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quoting: "The question then is how to find these influential
individuals. Kitsak and co say that the way to do this is to study a
quantity called the network's "k-shell decomposition". That sounds
complicated but it isn't: a k-shell is simply a network pruned down to
the nodes with more than k neighbours. Individuals in the highest
k-shells are the most influential spreaders."
Although I might misunderstand what they mean with "pruned down", what's
the difference between this method and the various ways to identify
subgroups as based on nodal degrees? I don't understand the novelty of
this proposed method - perhaps someone can enlighten me? Furthermore,
what happened to the influence- and betweenness-based measures of
centrality? I doubt most network analysts equate the "most influential
spreaders" in a social network with those that have the most number of
connections (i.e. dichotomized degree centrality) in light of the more
"recursive" ways for calculating actor centrality.
Yosem Companys wrote:
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> Individuals Are Not the Most Influential Spreaders in Social Networks*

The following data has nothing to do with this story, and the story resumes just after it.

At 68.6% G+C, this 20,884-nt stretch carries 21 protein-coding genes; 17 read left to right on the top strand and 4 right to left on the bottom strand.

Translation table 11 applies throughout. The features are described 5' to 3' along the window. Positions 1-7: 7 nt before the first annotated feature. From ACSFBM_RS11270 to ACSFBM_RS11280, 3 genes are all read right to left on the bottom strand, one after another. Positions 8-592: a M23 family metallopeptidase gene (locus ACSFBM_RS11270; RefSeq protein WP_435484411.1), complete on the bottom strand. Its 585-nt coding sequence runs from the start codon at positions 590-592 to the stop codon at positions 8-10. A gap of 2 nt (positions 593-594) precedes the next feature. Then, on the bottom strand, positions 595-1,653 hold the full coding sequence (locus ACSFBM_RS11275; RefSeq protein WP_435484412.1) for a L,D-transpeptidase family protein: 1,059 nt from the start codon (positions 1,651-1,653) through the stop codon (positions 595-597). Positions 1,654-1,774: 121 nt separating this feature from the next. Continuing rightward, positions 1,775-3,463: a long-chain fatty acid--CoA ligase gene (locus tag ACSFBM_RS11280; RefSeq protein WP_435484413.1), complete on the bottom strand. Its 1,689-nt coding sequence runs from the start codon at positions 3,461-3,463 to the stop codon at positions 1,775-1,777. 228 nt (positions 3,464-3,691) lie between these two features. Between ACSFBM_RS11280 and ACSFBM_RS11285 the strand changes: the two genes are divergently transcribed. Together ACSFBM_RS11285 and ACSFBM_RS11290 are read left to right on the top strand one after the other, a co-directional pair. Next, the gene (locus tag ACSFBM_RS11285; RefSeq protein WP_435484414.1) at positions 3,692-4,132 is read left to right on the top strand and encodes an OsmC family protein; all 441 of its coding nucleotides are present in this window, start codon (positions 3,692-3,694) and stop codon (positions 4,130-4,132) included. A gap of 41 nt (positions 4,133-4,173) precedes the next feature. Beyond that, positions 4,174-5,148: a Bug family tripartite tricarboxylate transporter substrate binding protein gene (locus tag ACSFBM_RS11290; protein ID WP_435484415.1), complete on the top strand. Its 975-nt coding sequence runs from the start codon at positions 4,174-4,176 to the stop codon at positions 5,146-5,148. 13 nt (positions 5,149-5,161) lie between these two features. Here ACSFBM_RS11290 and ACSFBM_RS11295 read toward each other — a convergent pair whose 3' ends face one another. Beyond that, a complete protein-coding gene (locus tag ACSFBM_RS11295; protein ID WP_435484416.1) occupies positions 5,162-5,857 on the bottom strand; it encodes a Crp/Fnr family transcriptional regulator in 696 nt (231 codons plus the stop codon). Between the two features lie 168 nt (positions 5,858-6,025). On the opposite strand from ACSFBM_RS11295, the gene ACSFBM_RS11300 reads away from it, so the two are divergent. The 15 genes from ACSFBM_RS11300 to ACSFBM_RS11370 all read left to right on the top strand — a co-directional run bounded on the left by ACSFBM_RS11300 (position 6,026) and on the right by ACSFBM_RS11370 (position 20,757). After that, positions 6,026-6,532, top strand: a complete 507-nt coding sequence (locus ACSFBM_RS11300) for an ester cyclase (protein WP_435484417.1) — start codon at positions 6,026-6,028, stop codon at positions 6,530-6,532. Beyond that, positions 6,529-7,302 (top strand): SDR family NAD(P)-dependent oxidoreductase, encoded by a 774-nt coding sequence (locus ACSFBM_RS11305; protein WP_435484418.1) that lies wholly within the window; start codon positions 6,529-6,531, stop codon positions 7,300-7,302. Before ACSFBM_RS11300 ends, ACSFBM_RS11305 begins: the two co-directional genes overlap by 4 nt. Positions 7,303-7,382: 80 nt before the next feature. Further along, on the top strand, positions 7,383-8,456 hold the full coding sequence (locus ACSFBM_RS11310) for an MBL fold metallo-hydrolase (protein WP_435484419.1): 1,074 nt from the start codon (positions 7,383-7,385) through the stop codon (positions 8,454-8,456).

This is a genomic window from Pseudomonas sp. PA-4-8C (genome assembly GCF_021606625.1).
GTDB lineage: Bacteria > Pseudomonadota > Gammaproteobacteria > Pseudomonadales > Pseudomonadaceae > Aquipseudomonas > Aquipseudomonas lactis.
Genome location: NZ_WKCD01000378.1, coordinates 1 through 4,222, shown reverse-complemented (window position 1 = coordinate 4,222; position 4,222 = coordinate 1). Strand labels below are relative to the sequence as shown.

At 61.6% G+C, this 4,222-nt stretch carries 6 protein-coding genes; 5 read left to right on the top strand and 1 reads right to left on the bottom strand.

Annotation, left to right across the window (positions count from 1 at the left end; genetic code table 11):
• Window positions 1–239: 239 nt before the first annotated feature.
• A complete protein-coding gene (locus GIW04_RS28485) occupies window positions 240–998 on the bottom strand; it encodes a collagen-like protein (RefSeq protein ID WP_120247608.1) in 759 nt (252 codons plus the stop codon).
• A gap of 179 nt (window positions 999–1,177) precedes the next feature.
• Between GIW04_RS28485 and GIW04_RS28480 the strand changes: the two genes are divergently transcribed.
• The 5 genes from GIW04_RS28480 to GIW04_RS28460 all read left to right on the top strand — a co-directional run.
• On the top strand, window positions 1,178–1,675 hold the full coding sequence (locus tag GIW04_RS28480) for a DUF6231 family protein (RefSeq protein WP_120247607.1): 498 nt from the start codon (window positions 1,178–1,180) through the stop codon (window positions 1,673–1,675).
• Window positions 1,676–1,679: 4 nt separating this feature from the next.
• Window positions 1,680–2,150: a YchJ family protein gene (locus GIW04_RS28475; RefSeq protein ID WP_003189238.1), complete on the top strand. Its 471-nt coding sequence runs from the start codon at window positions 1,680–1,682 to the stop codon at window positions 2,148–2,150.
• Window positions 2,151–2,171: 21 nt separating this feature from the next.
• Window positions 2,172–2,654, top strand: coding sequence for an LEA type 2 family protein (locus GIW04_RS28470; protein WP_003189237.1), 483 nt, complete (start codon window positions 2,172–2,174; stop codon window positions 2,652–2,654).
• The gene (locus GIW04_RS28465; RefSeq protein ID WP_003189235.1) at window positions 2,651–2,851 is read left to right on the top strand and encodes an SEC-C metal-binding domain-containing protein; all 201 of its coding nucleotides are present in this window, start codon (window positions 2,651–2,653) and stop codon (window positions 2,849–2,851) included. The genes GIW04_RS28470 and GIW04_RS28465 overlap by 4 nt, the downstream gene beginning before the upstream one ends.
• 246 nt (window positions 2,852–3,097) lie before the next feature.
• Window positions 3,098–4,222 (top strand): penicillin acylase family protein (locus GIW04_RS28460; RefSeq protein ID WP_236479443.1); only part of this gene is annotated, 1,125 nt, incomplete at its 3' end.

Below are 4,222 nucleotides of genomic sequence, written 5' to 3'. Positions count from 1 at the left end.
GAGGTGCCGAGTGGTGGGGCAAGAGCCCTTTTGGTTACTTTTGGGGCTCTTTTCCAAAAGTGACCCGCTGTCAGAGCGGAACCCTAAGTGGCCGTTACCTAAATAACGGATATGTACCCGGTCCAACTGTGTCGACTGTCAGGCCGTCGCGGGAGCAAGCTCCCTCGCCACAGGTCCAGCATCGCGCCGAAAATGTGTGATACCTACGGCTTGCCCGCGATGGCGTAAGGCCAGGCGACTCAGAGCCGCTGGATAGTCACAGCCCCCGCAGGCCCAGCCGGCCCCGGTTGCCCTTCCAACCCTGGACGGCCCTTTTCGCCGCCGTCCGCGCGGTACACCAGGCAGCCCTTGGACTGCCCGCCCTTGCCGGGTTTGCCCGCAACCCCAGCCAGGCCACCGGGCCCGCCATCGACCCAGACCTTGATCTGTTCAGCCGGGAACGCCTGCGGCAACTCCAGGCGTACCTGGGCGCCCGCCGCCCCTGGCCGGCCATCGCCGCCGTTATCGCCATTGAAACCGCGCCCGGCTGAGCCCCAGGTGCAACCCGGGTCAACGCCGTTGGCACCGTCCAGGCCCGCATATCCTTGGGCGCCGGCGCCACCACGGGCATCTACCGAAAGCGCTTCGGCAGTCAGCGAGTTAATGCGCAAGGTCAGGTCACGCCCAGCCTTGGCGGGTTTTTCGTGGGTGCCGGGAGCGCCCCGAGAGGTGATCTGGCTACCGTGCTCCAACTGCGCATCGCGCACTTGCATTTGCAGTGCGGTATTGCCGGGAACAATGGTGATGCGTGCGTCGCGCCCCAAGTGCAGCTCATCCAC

> /Technology Review (02/02/10)/
> Boston University (BU) researchers have developed a method for
> studying and identifying hubs within social networks. The approach
> emphasizes the location of the individual within the network as
> opposed to the number of connections. "In contrast to common belief,
> the most influential spreaders in a social network do not correspond
> to the best connected people or the most central people," says BU's
> Maksim Kitsak. The researchers found that if a hub exists at the end
> of a branch it will have a minimal impact on the core of the network.
> However, a less connected person strategically placed in the core of a
> network can have significant effects that lead to dissemination
> through a large fraction of the population, Kitsak says. By studying a
> quantity called the network's k-shell decomposition, researchers can
> locate these specially placed individuals, which is the key to
> understanding the dynamics of a network.
> View Full Article <http://www.technologyreview.com/blog/arxiv/24748/?a=f>
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Carl Nordlund, BA, PhD student
Human Ecology Division, Lund university
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